We rolled into Ding Dong a few minutes before the first set was due to start. The place was already starting to fill up which was good news for Unity Floors, who were billed for the second slot but ended up kicking off the night.

From their first song the crowd starting moving onto the dance floor one at a time. Unity Floors’ brand of glassy garage pop got everyone out of their seats and onto their feet. Splashy cymbals cascaded over solid drumming and soon everyone was really starting to get into the set.

There were shades of the Pixies loud-quiet-loud song structures, even a hint of Frank Black in the vocal delivery, and lead singer  Gus Hunt pushed his Epiphone’s P-90’s to their limit.

The set ended with Gus drenched in beer, and Unity Floors best take on a feedback laden White Stripes style riff, which was fitting since they play with only a drummer and guitarist.

About 9:45, Terrible Truths stepped up to bat, what followed was a straight up lesson in cool. Even when their bass fell off the stage  while they were setting up, no one seemed even remotely beyond nonchalant. The ladies swapped instruments halfway through the set, and never missed a beat there after. I’m fairly certain the photographer I was at the gig with now has a crush on Terrible Truths guitarist Stacey Wilson, but that’s a whole other story.

The rest of the now building crowd poured out onto the dance floor at Ding Dong and never sat still for the whole of Terrible Truths set. The combination of their pounding bass lines, and colourful guitar tones made for some seriously infectious instrumentation, and the strong vocal delivery of the line “I ought to be looking over my shoulder” in the chorus was a peak that defied the fact there were only two women unleashing it upon the audience.

There was a lot of energy on stage, all three members of Terrible Truths really getting into every one of their songs. This was not lost on the now buzzing crowd, and some ‘quality’ dance moves were going down in the front row. What really stood out about this set was how tight the playing was, their intricate drum fills never faltered, and the one-two punch delivered by the bass and guitar left us eager for more.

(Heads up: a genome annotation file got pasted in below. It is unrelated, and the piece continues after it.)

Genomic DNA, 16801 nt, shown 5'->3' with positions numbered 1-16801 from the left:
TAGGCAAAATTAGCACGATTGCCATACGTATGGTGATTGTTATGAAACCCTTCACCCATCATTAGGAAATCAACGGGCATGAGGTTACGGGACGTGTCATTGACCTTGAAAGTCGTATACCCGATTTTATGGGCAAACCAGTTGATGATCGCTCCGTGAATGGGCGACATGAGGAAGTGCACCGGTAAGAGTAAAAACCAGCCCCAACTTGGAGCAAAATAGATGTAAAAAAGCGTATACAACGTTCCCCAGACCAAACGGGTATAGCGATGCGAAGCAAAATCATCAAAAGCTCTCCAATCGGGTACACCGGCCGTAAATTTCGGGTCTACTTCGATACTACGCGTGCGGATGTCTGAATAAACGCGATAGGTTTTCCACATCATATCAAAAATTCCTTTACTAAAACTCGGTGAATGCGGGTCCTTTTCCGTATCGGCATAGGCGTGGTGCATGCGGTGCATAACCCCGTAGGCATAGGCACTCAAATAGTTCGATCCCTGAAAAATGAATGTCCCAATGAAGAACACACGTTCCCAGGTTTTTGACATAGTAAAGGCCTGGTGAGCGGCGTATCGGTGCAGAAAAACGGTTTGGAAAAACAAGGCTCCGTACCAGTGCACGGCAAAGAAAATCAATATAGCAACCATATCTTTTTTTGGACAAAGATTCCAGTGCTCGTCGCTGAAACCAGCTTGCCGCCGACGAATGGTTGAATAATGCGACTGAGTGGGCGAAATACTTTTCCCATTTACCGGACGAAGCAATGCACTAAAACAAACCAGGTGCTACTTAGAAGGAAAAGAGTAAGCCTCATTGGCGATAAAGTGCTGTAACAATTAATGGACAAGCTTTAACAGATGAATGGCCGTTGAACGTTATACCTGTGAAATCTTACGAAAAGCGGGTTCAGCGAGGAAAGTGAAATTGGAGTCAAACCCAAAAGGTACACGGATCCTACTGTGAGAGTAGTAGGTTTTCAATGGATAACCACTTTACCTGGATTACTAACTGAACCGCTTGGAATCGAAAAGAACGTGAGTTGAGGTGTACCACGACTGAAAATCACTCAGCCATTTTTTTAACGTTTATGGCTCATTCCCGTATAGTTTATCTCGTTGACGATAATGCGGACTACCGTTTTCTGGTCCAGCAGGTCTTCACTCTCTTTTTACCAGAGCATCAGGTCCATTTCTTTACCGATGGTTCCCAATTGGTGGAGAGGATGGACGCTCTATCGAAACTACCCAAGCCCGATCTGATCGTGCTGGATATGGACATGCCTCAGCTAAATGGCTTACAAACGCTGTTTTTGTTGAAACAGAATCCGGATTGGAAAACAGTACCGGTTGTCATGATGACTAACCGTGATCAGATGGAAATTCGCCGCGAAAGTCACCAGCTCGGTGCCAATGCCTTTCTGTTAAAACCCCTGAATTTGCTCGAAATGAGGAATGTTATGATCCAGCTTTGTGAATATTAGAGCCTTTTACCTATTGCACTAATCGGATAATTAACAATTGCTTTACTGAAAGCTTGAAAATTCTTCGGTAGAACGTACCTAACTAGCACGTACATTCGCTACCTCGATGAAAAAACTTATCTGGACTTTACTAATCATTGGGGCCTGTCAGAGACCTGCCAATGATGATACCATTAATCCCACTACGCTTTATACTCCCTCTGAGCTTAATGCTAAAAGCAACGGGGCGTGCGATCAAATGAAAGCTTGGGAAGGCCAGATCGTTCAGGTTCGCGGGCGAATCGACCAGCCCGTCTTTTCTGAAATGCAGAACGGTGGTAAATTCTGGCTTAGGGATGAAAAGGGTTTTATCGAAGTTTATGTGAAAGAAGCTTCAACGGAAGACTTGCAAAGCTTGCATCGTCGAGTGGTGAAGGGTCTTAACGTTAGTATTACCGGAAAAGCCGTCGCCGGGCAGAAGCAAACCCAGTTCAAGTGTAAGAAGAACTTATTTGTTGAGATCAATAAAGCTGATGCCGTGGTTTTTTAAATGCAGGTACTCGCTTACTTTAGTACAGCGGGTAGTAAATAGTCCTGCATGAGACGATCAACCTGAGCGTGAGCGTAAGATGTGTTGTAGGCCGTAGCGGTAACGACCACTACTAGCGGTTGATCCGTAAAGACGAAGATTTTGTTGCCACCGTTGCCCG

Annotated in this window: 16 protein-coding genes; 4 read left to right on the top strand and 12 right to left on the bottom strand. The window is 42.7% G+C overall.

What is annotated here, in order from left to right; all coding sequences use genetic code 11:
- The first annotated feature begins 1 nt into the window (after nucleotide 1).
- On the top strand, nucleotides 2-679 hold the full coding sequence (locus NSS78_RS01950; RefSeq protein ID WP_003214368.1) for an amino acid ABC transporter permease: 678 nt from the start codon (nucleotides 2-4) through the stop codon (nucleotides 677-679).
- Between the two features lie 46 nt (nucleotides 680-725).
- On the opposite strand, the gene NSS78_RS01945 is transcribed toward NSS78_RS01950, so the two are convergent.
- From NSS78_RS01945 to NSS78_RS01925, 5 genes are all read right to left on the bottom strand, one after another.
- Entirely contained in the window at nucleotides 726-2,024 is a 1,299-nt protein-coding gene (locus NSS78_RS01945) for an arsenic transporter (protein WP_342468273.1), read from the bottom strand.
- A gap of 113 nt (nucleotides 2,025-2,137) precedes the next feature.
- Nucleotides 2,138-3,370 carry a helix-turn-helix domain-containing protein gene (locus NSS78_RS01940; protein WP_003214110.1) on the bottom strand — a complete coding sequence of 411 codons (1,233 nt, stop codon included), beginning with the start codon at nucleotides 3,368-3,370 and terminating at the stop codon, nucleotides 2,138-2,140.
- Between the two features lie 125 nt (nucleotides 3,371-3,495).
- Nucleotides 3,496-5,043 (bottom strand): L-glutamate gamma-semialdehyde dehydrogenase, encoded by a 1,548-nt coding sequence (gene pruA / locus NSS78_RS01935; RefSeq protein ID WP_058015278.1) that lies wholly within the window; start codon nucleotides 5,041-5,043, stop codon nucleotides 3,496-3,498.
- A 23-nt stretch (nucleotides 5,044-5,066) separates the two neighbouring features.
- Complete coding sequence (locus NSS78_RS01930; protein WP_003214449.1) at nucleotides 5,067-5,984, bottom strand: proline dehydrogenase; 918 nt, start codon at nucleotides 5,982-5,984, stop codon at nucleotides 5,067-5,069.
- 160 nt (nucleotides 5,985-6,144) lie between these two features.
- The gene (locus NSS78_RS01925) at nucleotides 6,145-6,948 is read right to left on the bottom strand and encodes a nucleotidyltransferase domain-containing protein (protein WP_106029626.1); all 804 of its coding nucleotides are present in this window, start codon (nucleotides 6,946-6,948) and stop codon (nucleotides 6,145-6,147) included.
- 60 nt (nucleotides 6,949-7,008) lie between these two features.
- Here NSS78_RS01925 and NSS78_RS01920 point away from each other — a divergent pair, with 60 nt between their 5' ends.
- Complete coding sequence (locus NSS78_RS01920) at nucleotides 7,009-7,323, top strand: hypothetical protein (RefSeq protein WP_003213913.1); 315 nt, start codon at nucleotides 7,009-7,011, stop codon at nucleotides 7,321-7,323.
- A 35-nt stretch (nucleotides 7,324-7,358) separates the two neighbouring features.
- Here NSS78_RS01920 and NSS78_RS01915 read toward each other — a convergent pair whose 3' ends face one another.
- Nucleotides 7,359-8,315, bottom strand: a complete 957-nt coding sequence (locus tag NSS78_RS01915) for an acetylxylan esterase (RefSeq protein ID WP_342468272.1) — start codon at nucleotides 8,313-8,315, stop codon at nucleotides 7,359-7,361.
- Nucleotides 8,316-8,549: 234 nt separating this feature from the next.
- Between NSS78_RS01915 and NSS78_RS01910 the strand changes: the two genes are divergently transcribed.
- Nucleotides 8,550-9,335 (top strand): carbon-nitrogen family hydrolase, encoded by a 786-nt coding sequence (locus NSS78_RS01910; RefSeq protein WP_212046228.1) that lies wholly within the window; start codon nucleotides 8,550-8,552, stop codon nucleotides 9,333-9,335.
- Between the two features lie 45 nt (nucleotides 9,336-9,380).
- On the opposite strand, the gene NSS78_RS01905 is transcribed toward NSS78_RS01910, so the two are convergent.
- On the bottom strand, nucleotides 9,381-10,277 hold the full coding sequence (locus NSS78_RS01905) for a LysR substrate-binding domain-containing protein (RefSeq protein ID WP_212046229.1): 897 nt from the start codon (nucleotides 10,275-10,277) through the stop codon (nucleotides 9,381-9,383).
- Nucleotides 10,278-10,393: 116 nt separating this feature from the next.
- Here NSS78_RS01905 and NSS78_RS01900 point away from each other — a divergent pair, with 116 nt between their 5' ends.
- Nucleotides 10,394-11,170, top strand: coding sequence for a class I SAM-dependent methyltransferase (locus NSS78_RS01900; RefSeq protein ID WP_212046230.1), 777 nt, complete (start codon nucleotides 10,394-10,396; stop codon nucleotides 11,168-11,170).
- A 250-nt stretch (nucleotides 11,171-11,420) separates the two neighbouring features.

As we enjoyed a cheeky beer waiting for Beaches‘ headline set to begin, there was a different vibe making it’s way across the room. People started lining up around the stage well before the extra amps could be set up to accommodate the three guitars needed to create the glistening, sometimes squealing, wall of sound that is a Beaches show, and I noticed the ladies from the band brandishing Melbourne bitters which was fitting since we were on the cusp of Australia day.

If introductions are anything to go by, the words “We’re Beaches” followed by a five woman sonic boom is about as much as these ladies needed to really get going. I was amazed how loud they were able to push there sound in the Ding Dong band room, without crossing over into any muddy, confused noise. The interplay between bass and drums formed a foundation as solid as rock for the intense guitar work, and the ever present wah pedal brought out a whole other dimension to their sound rarely seen enough at live shows.

To say Beaches stage presence is intimidating is an understatement, but it’s the subtle complexities of their groove based jams that really set them apart. Delays and reverbs drench their sound, and at times the result was challenging, but in a way that left me hanging on each next song. I didn’t have to wait long, talking was clearly not on the agenda at this show, and their blistering set crammed plenty of music into one slot on the bill.

Dreamy vocals sat lush upon the agitated guitars, a stark contrast that somehow feels so right.  The newer songs easily held their own amongst some of the older material, the crowd embracing each song as well as the last, in fact the only real hiccup was caused by a loose tremolo arm that kept falling off a guitar,

I ended the night by buying a copy Beaches’ “She Beats” LP and giving it a spin at about 1:00 am when I got home (then again first thing in the morning much to my girlfriend’s delight). It’s fair to say everyone at Ding Dong walked away from the gig an even bigger fan than when they arrived, and Beaches proved once again what a force these five ladies really are.

Stu Clift


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